OKAYAMA--Pencil artist Kohei Ohmori’s painstaking work is paying off after a tweet featuring one of his ultra-realistic drawings made him an overnight sensation on the Internet.

When Ohmori’s sister, waka poet Shizuka, 28, tweeted a photo of his latest work on Oct. 24 featuring a glistening bolt and nut beaded with droplets of water, it was retweeted more than 150,000 times before being covered by TV and online media.

The drawing is rendered in such great detail that it is almost hard to believe it is not a photograph, and the reaction to it has opened the door for Ohmori, 23, to pursue a professional career.

It took Ohmori a few months to finish the sensational work, which depicts the minute dents and reflections of the metallic pieces with white and black shades, at his home in Okayama city’s Kita Ward using only pencils.

“I re-create a tiny fraction of the whole and work on expanding it,” Ohmori explained. “It tests how well you can concentrate and how patient you can be.”

Ohmori has been posting pictures of his works and production processes on Instagram, and his followers increased from well over 10,000 to more than 50,000 after the drawing was posted on the photo-sharing social networking service.

Ohmori works on his drawing for three hours per day. He doesn’t make a sketch, but instead just stares at the original photo while he faithfully reproduces it on paper bit by bit.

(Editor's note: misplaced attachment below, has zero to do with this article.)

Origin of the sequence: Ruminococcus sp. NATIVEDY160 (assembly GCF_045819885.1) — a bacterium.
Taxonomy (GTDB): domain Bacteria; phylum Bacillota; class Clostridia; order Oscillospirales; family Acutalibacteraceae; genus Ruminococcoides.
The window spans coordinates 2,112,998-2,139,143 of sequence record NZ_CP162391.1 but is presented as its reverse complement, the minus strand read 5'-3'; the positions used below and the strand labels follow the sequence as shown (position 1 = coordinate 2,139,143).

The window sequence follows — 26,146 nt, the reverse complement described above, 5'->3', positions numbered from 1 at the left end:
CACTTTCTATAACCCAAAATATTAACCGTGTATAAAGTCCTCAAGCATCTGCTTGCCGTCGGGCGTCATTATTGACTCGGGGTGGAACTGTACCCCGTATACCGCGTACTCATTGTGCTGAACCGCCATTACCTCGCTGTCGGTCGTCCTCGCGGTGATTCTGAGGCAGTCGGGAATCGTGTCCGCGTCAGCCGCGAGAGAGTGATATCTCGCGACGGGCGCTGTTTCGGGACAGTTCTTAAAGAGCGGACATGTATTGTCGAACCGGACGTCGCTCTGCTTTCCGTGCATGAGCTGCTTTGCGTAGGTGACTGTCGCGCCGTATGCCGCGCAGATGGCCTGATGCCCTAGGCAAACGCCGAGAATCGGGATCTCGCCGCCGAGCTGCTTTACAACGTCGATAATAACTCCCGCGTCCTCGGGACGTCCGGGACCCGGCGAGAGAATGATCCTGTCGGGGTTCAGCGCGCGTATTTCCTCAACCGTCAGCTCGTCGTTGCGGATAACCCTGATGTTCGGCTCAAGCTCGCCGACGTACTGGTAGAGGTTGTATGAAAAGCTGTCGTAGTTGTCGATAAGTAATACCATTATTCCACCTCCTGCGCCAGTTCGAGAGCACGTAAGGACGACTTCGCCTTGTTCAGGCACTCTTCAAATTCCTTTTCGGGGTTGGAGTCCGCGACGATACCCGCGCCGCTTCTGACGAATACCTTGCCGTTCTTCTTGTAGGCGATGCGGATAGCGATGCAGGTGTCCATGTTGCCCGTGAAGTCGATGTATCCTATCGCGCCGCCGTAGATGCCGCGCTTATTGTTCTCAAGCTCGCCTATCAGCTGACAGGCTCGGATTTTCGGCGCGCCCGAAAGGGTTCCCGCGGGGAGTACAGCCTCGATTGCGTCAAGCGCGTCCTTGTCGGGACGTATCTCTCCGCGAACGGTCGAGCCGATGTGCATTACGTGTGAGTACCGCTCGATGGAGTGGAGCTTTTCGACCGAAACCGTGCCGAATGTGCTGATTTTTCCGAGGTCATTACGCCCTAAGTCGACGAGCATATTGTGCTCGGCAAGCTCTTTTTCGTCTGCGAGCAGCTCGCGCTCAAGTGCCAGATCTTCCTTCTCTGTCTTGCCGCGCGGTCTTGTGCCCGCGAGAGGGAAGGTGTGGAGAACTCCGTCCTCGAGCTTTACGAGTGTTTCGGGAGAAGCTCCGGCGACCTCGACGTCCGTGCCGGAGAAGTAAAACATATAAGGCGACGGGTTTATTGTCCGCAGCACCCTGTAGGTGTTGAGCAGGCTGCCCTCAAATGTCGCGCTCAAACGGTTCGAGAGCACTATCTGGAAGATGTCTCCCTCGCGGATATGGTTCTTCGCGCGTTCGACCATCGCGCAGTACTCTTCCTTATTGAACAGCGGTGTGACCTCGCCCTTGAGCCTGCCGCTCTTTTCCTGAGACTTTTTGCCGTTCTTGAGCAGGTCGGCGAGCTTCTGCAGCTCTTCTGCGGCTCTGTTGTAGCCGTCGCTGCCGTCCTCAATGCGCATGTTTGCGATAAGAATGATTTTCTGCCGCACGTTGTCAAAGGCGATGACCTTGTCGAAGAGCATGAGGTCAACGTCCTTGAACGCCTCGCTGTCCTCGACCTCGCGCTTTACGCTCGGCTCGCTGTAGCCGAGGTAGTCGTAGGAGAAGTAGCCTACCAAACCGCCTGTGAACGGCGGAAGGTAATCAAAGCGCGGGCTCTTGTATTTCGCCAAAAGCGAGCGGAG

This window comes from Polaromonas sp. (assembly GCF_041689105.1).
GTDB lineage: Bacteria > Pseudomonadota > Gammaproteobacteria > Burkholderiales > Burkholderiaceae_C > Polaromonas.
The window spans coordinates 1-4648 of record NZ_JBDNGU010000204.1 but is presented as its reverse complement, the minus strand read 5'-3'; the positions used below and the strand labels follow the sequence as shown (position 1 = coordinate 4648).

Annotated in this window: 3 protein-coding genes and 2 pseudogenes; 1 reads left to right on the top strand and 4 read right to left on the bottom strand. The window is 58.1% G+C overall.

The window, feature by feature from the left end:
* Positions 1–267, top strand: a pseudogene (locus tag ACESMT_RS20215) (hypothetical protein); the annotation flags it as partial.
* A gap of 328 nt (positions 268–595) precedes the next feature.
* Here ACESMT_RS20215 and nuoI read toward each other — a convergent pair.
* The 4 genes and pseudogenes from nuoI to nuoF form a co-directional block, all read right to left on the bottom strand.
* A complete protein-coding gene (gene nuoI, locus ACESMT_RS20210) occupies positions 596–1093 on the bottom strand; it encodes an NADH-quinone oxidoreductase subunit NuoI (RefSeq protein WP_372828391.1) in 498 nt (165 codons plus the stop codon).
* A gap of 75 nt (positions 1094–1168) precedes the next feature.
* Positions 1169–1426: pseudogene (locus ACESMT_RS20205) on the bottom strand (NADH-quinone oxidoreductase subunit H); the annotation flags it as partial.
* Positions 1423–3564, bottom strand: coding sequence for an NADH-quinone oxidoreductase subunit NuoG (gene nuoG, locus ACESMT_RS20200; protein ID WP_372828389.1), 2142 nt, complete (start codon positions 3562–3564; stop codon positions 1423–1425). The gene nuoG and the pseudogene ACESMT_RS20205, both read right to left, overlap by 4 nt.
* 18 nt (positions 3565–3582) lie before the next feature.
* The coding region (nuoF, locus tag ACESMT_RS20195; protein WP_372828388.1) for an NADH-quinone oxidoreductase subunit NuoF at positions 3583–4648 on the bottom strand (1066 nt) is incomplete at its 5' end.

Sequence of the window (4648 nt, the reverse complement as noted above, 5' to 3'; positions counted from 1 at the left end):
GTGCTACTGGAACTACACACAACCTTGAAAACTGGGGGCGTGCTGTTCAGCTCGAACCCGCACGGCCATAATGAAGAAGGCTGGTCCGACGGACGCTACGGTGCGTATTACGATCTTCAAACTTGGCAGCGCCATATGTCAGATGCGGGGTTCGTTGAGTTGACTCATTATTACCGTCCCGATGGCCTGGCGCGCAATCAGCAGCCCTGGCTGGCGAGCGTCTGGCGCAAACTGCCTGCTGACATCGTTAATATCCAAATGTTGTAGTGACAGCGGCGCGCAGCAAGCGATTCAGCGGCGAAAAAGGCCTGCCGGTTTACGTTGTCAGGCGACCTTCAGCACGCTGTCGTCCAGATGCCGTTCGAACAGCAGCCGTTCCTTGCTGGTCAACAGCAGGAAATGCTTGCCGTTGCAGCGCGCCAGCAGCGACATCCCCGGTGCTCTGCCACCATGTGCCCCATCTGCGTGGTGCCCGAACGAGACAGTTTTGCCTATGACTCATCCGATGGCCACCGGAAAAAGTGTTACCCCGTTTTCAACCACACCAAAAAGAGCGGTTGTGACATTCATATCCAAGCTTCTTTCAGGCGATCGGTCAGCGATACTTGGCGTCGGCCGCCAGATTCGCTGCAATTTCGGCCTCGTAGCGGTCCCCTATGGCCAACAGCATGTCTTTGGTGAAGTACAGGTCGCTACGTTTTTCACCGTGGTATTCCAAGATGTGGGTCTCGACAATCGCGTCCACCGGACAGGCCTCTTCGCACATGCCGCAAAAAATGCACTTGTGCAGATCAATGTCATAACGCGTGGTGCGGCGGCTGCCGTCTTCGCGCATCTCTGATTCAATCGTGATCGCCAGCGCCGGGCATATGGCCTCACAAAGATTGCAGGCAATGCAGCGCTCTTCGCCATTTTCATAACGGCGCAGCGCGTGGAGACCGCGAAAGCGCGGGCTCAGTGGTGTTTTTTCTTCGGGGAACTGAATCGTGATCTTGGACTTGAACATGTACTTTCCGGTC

About four years ago, Ohmori started producing realistic pencil drawings. He had enrolled in a college design course, but he became unable to attend classes after finding it difficult to maintain relationships with other people and juggling school projects with other activities.

“I like designing things, but I became nervous year after year, and I found it difficult to do several things at the same time,” Ohmori said.

At the time, he became interested in photorealistic drawings shared on social networking websites.

Good at concentrating on one thing, Ohmori thought photorealism was the form of expression for him. He started honing the necessary skills by himself.

Determined to become an artist specializing in photorealistic drawings and to devote himself to working on his projects, Ohmori dropped out of school in spring last year.

Since shooting to online stardom, Ohmori has received requests from companies to create pieces and provide his works for solo exhibitions, as well as other inquiries. The artist is also eager to pursue a career in photorealistic drawing.

“The more I become nervous, the better the quality of my work becomes,” Ohmori said. “It can cause trouble in my social life, but I want to make use of it in my work as my strong point.”